If you can find a GDDR 5 version of the Radeon 5670 for sale at about $70, get that. If not, Radeon 6670 or GDDR 5 of the nVidia 440.,3107-2.html

    You can probably find used versions of older gaming cards for sale, but A. they will probably need more power to run B. they are used which is tricky to buy as it may be DOA.

    Even those cards will probably out-pace your CPU and RAM. If you want something you can move to a faster computer later on and can spend more, a Radeon 7750 is a good pick, it uses very little power for the price and performance and will run in your current system.
  5. Your CPU is pretty old but its not too bad... I had a very similar computer and with a nvidia 8400gs 512 it would get a 3dmark 06 score of like 1000. With a 4 year old 8800gt it would get a 3dmark 06 score of 7000. Thats a huge upgrade. It went from playing COD modern warefare 3 on lowest settings at like 20 fps (unplayable) to playing on the high preset AA off at like 50 FPS.

    With 4 gigs of ram and a decent video card your computer will run most games at medium-ish settings at a decent resolution, 1680x1050.
  6. Righto, thanks guysm, I'm taking that advice on board.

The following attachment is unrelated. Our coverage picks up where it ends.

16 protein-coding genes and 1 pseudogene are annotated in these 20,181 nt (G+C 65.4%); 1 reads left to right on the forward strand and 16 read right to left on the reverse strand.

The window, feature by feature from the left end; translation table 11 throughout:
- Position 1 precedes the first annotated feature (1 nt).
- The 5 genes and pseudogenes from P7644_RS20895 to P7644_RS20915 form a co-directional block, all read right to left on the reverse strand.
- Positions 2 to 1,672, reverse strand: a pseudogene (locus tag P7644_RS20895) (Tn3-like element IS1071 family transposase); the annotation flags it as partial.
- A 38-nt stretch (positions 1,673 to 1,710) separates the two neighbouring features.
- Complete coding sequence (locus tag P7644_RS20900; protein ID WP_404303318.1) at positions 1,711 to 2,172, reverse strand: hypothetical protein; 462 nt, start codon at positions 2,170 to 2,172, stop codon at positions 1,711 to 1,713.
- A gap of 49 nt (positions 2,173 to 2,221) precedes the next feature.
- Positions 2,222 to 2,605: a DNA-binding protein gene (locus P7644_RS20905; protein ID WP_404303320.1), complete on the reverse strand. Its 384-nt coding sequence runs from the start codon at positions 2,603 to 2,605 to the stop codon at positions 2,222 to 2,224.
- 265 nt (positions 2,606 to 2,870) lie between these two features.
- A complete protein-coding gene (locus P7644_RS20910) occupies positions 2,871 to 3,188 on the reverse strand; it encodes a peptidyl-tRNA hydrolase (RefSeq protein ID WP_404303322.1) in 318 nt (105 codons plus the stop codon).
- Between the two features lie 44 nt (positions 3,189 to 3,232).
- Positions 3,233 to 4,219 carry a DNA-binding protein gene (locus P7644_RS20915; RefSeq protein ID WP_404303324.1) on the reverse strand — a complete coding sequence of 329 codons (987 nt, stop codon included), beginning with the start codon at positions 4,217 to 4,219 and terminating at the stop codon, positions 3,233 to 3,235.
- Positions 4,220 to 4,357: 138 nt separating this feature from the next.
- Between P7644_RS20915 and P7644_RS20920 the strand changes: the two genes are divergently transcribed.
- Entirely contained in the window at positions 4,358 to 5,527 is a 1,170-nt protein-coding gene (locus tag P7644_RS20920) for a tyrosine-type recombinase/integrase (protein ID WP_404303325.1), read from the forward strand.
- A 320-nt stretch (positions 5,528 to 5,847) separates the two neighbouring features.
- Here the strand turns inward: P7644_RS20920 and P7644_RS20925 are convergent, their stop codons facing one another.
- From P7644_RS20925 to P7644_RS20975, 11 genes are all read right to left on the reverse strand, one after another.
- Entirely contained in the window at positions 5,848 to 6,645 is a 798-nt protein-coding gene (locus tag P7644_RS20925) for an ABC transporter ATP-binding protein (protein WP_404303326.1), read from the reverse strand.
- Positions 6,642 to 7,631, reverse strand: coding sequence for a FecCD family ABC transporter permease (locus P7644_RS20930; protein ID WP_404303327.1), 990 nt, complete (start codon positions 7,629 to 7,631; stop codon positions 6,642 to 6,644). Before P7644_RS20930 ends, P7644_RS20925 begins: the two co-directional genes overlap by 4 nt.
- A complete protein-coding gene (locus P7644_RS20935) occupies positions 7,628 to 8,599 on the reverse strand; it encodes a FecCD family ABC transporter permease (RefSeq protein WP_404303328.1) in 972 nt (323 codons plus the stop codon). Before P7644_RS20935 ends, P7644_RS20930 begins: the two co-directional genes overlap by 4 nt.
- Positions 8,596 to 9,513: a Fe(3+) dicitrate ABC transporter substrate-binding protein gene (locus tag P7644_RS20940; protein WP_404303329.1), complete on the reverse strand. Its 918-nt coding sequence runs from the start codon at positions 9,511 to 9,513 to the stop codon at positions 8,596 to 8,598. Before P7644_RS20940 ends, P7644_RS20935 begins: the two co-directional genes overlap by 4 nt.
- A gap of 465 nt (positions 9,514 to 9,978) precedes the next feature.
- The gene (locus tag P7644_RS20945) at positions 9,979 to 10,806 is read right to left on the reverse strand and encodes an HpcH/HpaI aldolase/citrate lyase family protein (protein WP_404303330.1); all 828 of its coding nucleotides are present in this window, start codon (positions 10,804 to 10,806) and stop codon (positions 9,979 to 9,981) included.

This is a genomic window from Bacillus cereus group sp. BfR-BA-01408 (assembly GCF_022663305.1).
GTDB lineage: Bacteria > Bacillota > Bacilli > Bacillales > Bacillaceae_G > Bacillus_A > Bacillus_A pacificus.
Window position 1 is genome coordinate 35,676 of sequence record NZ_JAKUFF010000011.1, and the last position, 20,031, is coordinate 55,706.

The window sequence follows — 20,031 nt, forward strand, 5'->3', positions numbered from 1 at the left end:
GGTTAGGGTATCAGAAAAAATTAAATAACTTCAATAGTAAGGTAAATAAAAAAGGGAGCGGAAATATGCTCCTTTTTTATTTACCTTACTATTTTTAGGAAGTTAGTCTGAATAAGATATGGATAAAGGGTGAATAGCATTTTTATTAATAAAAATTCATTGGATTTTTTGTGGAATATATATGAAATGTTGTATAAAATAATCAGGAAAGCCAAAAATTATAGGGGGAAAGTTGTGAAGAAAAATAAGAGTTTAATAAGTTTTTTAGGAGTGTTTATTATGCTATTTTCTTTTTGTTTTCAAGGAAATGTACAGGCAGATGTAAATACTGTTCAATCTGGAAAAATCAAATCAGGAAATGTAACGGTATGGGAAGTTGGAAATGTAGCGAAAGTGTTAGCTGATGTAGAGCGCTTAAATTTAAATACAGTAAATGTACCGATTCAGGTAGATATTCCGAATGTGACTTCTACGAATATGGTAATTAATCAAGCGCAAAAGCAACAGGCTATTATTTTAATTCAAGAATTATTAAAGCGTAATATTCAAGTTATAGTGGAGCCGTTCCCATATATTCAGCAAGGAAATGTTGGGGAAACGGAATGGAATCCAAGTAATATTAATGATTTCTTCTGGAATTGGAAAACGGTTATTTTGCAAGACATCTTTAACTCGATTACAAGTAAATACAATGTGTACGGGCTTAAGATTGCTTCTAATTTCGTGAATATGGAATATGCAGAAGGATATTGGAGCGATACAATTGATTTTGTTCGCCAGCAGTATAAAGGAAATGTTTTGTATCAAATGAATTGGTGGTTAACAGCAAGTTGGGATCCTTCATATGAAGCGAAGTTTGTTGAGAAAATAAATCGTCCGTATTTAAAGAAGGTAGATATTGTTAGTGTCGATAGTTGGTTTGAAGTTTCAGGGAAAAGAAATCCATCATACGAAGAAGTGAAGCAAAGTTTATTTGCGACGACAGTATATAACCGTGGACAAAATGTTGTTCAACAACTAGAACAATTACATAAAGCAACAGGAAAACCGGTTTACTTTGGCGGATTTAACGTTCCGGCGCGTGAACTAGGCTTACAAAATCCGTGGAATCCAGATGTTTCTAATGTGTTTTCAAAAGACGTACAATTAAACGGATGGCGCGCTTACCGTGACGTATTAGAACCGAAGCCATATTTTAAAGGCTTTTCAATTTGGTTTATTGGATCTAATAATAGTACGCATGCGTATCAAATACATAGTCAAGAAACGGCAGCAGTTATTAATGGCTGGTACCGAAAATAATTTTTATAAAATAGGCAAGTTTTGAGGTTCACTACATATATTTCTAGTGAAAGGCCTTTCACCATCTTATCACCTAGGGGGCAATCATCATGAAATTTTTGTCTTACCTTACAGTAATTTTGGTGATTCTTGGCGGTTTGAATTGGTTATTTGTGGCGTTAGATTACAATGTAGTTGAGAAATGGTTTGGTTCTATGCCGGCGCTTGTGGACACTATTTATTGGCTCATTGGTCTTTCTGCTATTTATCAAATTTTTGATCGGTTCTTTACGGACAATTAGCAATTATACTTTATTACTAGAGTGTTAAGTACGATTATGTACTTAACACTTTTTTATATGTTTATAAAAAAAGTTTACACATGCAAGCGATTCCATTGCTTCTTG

@ bucknutty, thanksfor the info, I'm glad to hear my mobo will take and pci-e card, but just want to check if that's the same as the 'PCI-e 2.0' I'm finding some places. I'm guesing my current card is just pci-e, not pci-e 2.0. Would this 2.0 version be an issue?

    @ Hang the 9, thanks for the advice. My PC is a Pentium D Duel core 2.8, and I have 4 gigs of RAM in the post for it. I'm looking at something like the 9500GT just for the lowlow prices. My budget is pretty much £35(GBP) or less. I'll be buying something used and old by todays standards, but insane compared to my old hunk of junk 7300 le.

    If the '2.0' isn't a problem then my finger might just click buy it now on this:
  7. A low end new video card should be barely double that (although I don't have any UK prices). Plus keep in mind, you have a decent chance of ending up with a dead card if you buy it used without testing it.

    I got 3 used cards in the last several years, 2 ended up being junk.
  8. So it seems the 2.0 version of the PCI-e isn't a problem at all. I'm still not sure if the memory needs to be DDR2 though, or if that only counts for the RAM my mobo takes?
  9. 99% of all PCI-e slots and cards are backward compatible. So you can get any card you want and it will work. I would not think twice about the PCI-e 2.0 vs 1.0 vs x16, v x8 question.
  10. the memory of the video card does not matter because it is controlled by the video card and not by the mother board. My mother board can only use ddr2 memory but my video card has ddr5 on it.
  11. SteveC86 said:
    So it seems the 2.0 version of the PCI-e isn't a problem at all. I'm still not sure if the memory needs to be DDR2 though, or if that only counts for the RAM my mobo takes?

    Memory on the motherboard is just that, for the motherboard. DDR2 for a video card is very slow.
  12. Best answer selected by SteveC86.
  13. Many thanks from a fellow human being, to those that helped me here.
  14. This topic has been closed by Mousemonkey